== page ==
Kevin is a Global eLearning Solution Specialist and supports all training-related activities throughout the Asia-Pacific region. He has designed numerous distance-learning and web-based training programs, developed and taught many seminars, webinars, and full, blended training programs, and has authored a substantial body of content used globally by thousands of credit trainees.
Prior to his current role, Kevin headed up elearning and blended training development for the organization globally, and was the architect for the company’s wholesale credit elearning solutions. Kevin had 13 years of experience in the banking industry before joining Moody’s Analytics in January 1990. Kevin holds a BA degree from the University of Utah in Business Management.
Getting Human Data Right: The Hidden Advantage
With their focus on profit margins, data and risk management, and compliance with an increasing number of regulations, financial institutions often pay insufficient attention to the human side of their operations. This article addresses that deficiency and explains the sea change taking place in how risk professionals acquire “human data” – the quantifiable ability of employees to do their jobs well.
Choosing Training Wisely
Knowing that training is needed is sometimes the easy part of an L&D professional’s job. Often, the harder part is deciding which training to provide when there are multiple options available. While intuition or reputation or what one of your internal clients used when she was learning the job may all influence your decision, each of those approaches on its own is usually insufficient to bring you to the best decision. Thus, using an identifiable process – even if it’s just a set of broad guidelines – often makes the selection process easier and more accurate.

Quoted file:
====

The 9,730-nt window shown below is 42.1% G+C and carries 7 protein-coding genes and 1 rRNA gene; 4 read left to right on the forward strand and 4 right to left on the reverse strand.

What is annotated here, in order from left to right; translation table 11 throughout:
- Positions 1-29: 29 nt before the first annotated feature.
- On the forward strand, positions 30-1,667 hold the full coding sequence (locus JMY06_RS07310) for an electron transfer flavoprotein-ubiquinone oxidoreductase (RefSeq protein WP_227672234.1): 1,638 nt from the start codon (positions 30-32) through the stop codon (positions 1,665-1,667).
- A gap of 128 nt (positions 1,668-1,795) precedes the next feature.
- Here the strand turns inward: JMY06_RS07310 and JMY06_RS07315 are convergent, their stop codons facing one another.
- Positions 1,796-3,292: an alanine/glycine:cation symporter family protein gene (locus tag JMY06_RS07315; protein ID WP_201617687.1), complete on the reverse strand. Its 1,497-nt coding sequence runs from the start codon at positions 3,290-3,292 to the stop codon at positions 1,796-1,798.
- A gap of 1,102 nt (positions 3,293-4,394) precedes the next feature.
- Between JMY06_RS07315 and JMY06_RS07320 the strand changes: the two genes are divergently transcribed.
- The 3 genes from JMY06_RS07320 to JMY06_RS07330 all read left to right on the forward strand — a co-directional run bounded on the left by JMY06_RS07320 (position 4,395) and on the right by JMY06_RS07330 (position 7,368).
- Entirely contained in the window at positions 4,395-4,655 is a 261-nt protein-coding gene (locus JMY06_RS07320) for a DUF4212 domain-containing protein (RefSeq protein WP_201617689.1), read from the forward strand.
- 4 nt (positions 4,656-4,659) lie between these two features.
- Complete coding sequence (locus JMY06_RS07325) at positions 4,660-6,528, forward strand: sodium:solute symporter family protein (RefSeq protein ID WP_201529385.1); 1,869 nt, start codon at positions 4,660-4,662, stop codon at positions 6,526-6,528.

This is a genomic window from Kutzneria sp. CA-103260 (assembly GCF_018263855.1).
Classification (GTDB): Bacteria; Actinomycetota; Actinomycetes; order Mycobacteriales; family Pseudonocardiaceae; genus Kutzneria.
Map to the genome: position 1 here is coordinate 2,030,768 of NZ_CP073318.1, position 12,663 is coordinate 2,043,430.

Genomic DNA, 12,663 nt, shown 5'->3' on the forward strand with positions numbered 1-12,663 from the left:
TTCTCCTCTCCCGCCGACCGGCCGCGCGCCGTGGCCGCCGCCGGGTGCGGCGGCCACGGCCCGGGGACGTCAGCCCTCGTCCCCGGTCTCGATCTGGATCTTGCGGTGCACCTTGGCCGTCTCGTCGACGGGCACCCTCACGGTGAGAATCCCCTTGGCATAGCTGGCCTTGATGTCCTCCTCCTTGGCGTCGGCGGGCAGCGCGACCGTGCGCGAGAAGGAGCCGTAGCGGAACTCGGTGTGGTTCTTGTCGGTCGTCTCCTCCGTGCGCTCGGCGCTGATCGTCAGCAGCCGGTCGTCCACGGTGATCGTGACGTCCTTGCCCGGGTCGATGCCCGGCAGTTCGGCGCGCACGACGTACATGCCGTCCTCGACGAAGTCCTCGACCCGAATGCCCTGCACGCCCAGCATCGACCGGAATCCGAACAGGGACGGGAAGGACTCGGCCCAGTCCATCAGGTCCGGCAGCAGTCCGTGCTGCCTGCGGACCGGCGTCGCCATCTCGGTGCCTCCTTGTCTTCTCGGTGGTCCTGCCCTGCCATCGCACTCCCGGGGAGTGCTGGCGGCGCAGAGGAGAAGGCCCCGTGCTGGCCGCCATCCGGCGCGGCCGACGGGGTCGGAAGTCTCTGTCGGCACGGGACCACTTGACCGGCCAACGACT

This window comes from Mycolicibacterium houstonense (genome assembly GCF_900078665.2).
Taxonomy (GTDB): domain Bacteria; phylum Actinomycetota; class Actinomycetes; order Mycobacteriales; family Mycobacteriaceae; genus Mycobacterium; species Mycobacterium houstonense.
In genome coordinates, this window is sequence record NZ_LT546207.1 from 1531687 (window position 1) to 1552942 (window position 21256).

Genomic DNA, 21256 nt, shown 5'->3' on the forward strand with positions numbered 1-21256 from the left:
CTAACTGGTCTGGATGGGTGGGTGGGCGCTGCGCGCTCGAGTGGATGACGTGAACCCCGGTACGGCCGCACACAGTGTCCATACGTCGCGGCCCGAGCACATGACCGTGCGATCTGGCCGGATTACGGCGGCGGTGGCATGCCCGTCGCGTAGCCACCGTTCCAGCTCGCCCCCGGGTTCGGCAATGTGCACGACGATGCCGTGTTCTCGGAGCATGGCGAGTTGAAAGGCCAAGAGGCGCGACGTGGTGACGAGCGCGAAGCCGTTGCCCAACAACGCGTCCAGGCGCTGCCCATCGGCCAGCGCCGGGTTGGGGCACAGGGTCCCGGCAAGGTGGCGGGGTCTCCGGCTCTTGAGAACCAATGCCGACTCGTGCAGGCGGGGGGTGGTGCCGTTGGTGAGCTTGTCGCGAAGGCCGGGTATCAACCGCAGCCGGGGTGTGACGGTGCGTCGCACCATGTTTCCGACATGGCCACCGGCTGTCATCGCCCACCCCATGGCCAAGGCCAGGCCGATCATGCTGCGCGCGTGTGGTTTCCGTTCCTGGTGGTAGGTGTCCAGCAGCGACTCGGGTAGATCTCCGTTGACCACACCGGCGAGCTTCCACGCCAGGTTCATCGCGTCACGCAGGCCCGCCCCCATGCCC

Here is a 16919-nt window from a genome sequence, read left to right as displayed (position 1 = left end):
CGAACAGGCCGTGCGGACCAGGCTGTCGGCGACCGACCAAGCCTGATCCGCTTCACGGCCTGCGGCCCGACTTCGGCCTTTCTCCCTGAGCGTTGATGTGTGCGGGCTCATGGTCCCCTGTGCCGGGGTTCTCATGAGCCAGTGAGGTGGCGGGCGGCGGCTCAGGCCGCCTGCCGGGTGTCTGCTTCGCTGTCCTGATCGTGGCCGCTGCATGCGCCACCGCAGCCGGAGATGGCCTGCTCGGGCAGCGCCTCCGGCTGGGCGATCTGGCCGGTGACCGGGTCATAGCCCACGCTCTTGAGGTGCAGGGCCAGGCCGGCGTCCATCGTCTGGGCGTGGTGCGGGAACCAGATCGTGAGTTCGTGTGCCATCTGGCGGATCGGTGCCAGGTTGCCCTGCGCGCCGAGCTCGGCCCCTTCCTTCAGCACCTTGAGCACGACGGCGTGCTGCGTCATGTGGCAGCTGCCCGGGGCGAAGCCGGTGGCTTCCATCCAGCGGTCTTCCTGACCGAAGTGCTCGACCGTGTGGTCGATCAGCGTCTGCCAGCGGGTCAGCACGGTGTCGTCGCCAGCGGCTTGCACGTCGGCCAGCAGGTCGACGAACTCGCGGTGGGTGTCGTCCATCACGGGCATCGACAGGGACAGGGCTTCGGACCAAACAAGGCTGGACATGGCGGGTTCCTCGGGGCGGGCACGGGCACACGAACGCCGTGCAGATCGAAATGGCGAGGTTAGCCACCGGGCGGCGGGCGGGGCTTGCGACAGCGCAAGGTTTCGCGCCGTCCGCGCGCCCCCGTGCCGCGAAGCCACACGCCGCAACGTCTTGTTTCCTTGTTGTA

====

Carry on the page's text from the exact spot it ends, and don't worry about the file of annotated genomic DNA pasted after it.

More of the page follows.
Maximizing eLearning Uptake
In my conversations with our elearning clients, their most pressing question is almost always how to motivate employees to complete assigned elearning and do it in a timely, effective way.
The Hadlock Learning Model – One Practitioner’s View to Building Better eLearning
Learning is physiological. The brain receives it through channels or conduits. Learning doesn’t just appear, but is transmitted (and sometimes even grown). As with any type of transmission, the greater the diameter of the conduit, the greater the flow-through.
The Pace of Personal Change
The pace of change in the world as a general concept has been addressed by many with brilliant minds and intriguing insight. For purposes of this blog, I’m far more interested in the pace of personal change… your change and that of your employees.
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